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Chances for GOP Realignment Fade With Ed Zschau's Negative Campaign

October 12, 1986|Joel Kotkin and Greg Critser | Joel Kotkin is West Coast editor for Inc.; Greg Critser is the magazine's Los Angeles contributing editor.

When he captured the GOP nomination last spring, Rep. Ed Zschau seemed to embody a new and appealing brand of progressive Republicanism. Zschau's candidacy rallied to Republican ranks a generation of well-heeled entrepreneurs and baby boomers previously uncommitted. Equally important, Zschau's high-tech roots gave Republicans a unique opportunity to identify with forces shaping the nation's industrial future. His combination of fiscal conservatism and moderation on social issues, reflective of Silicon Valley's laissez faire ethos, also promised to lure large numbers of Democrats and Independents into the Republican column.

Largely for these reasons, many Democrats regarded Zschau as something akin to a political nightmare. "It's all over for Alan," a veteran in Sen. Alan Cranston's campaign said at a San Fernando Valley political gathering early last summer. "Zschau's what Alan's always feared."

Today, however, many of the Democrats' fears have dissipated. Issues such as promoting innovation, entrepreneurialism and international competitiveness--hallmarks of Zschau's political past--have been missing from the Los Altos congressman's campaign. Instead, Zschau has launched a bitter negative campaign stressing such points as drugs, the death penalty and international terrorism.

This tactic has indeed dented Cranston's once-large lead. But in the process, Democratic strategists argue, Zschau has blown an opportunity to draw new elements--such as the sort of youthful voters catalyzed by Gary Hart--into the party of Ronald Reagan. "He was really a potentially dangerous agent of realignment. He could have drawn into the Republican party a whole new class of entrepreneurs and a lot of baby boomers," says 31-year-old Bill Bradley, Hart's 1984 Northern California political director.

Ironically, Zschau's hard-line campaign contradicts the findings of a key poll taken at the start of his race that showed a plurality of California's supposedly right-wing Republican electorate oppose such issues as giving aid to the Nicaraguan contras and intrusive social policies advocated by the religious right.

Zschau's tactics worry many of his closest supporters. Zschau spokesman Jim LeMunyon admitted that most of Cranston's GOP support comes from the moderate middle, Zschau's political base, not from the party's right wing.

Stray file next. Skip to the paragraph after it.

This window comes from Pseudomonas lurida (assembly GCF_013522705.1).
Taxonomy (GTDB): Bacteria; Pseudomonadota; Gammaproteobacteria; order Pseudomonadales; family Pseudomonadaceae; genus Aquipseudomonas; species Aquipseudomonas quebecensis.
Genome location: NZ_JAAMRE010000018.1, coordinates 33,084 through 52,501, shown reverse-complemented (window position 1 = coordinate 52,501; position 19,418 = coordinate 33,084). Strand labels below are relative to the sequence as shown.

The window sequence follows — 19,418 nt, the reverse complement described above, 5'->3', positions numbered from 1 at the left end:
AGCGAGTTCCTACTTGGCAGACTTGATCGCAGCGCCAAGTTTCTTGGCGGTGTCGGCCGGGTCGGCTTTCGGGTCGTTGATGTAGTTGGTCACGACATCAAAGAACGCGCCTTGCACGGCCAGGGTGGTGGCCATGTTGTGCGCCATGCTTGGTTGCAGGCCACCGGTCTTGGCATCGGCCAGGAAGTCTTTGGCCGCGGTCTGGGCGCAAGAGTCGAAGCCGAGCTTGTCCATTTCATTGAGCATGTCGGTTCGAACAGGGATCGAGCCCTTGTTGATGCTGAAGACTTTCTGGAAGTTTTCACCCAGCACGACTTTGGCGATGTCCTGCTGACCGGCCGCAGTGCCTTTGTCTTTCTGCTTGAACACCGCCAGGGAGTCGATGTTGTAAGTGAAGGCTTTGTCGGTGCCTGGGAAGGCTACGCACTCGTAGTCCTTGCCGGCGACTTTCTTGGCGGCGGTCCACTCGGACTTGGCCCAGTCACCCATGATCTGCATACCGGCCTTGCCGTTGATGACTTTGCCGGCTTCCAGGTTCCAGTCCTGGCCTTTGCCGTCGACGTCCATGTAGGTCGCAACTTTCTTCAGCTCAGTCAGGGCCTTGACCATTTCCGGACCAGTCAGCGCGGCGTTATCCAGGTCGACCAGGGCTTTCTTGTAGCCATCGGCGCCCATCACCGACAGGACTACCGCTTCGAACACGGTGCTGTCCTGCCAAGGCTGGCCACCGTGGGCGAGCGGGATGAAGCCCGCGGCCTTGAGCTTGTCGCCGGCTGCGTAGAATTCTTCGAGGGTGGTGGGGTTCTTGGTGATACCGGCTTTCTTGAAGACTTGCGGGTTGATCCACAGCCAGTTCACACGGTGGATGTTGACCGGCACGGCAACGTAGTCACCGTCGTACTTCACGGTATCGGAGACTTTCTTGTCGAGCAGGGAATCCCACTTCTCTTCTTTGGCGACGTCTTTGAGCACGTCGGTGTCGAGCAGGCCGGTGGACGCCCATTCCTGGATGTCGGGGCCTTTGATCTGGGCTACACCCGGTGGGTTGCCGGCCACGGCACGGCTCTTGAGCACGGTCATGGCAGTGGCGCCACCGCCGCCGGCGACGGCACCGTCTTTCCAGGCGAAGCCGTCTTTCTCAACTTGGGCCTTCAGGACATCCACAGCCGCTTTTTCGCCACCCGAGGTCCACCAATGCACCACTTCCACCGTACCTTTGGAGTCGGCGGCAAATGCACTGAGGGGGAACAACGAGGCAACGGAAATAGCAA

The negativity has also dampened the enthusiasm for Zschau from high tech-oriented supporters in key areas such as Orange County. "As people are frightened by what the right is doing, things like Meese and the Supreme Court, they may be moving away from us because of the way the campaign has progressed," said Orange County attorney Bill Rauth, who represents a number of the area's leading entrepreneurial high-tech firms. "I fear sometimes that the real Ed Zschau doesn't seem to be coming through."

To Rauth and other key backers, "the real Ed Zschau" is something quite different from that projected in his television ads. Rather than running Zschau as a Reagan with a Yuppie face lift, these activists would like to see a campaign stressing such issues as maintaining R&D investment credits, boosting job training, improving education and the environment and taking a harder line against the protectionist policies of trading partners.

"Our whole focus on the quality of community life represents a revival of the old Progressive flavor," says Zschau activist D. Barton Doyle, a vice president of First Interstate Mortgage Co. "To us the government has a role in catalyzing (the economy) rather than just saying 'all we have to do is free everything up and everything will take care of itself.' "

Powerful generational experiences fuel attitudes like Doyle's. In contrast to their fathers' generation, when U.S. economic ascendancy seemed a permanent fact, today's aspiring business class has grown up in an age of uncertainty.

It was this kind of destabilizing experience that fueled much of the early 20th-Century's Progressive movement. Like Zschau's core backers, much of the earlier Progressive movement's leadership and support came from the entrepreneurial and professional communities. Their political muscle helped drive Republicans such as Theodore Roosevelt and Democrats such as Woodrow Wilson to create a role for the federal government in the areas of competition, the environment and public safety. Today's strategists believe refashioning the old Progressive agenda to the current needs of the entrepreneurial class could give the GOP the majority party status it desires.

This strategy, however, was rejected in the name of political expediency by Zschau's political professionals. As LeMunyon puts it, "You can't win a race on economic competitiveness issues. We'd be 50 points behind."

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